Monthly Hack Day (Part 1)

I have recently employed two senior developers who are involved in developments run as projects within Opencast Software, either on behalf of clients or in partnership.

Up until this point the company has mainly employed staff for consultancy work i.e. traditional PM’s and BA’s. Although we have had the odd developer (in my case very odd!), they have mainly been consulting on how to develop/architecture/design or have been embedded in client teams.

When choosing these new hires the one thing I made a conscious effort to ignore was the acronyms on their CVs!

I looked at projects they’ve worked on, problems they’ve solved (and how), any contributions to Open Source projects, the range of technologies they’ve learned, and particularly, their attitude to working with new technologies and languages they’ve never been exposed to.

One of them was a .NET developer I know by reputation having worked in the same company but has a yearning to learn new languages and techniques, the other a Java developer of 12 years standing who has converted to Rails over the last 2 years and has some experience of Haskell.

Having established the core of my development practice I want them to ‘practice’ their skills and to stretch themselves.

To that end I’ve established a monthly ‘hack day’ during which they can work on whatever pet project they want. This allows the developers room to ‘grow’ and contributes to the company, either directly through a project or indirectly by learning techniques and languages that we might ‘sell’ in the future.

I am also treating this day as a ‘maker day’ i.e. a day when developers concentrate on making things and don’t attend meetings or other distractions.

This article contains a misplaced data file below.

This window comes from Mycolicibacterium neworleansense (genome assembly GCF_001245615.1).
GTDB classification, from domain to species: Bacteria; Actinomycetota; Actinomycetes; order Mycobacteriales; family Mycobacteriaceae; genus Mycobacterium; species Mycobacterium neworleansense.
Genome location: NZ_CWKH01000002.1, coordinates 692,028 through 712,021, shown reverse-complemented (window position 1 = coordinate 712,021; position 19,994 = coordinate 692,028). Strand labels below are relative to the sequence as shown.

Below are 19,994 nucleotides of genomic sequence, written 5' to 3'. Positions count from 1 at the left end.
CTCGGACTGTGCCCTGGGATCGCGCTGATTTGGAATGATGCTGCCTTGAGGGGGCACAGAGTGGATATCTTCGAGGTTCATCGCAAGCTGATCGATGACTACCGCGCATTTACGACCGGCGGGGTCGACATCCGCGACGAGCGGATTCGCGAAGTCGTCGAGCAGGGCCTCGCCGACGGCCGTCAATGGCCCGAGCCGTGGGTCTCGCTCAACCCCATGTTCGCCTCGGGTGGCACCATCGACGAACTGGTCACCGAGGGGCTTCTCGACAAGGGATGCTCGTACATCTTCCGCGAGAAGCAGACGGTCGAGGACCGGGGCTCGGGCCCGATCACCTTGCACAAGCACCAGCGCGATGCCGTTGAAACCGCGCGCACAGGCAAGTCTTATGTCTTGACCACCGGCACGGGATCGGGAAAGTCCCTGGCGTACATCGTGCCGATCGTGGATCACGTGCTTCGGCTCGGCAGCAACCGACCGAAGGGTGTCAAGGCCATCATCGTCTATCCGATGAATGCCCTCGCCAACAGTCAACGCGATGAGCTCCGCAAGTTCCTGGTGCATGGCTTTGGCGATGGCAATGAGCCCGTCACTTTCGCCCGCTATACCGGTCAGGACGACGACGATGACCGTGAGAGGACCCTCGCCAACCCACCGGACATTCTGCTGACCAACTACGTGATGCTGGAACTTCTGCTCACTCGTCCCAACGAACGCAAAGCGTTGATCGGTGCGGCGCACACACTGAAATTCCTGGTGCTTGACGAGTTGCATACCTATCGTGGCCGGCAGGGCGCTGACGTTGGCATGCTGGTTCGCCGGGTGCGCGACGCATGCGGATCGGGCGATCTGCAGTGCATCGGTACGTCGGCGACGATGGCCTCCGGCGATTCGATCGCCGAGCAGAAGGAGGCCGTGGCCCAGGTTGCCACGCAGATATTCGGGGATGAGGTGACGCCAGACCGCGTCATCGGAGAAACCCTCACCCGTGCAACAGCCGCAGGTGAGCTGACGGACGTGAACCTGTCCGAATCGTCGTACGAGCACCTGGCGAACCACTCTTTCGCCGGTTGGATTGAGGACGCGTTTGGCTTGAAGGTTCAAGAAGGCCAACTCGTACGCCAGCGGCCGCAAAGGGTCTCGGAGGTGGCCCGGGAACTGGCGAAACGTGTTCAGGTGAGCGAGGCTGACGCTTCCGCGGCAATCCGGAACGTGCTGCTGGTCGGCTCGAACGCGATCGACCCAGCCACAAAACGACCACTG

The first of these days is this coming Friday (23rd May 2014). I’ve asked the developers to pick their own pet project using whatever technology they like. I’m toying with a Raspberry Pi based autonomous robot to fetch the coffee from the Cafe across the yard, possibly using Clojure or Python for the control/AI.

I will blog on the results of this day in part 2…..

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I Roo the day…

I am currently starting a fairly simple Java CRUD web application for work and at the same time I’ve been playing with developing a simple web application in Clojure.

In order to develop the app for work I wanted something I could use to drive out a prototype quickly but then enhance and augment further. So I took a quick look at Spring Roo.

I found I could generate the basics of a CRUD app in hours, including security, etc. Great…or was it?

I found myself unsettled by a number of things in Roo.

  • Automatically generated integration tests work well in Roo but I found it hard to find good examples of simple extensions to the generated integration tests. For example, how to test a constraint like @DecimalMax on a JPA entity field.
  • I always run my integration tests against a different database in the ‘test’ phase of the build than the database configured for the ‘package’ phase. Usually this is to allow tests to run against an in memory database so they can run fast, clean and without a database server running. This is not something Roo helps you with, and although I’ve done this in Spring and could use the same Spring configuration for the Roo project it’s not obvious or easy how to do this. I just expected it to be something the Roo would support out of the box.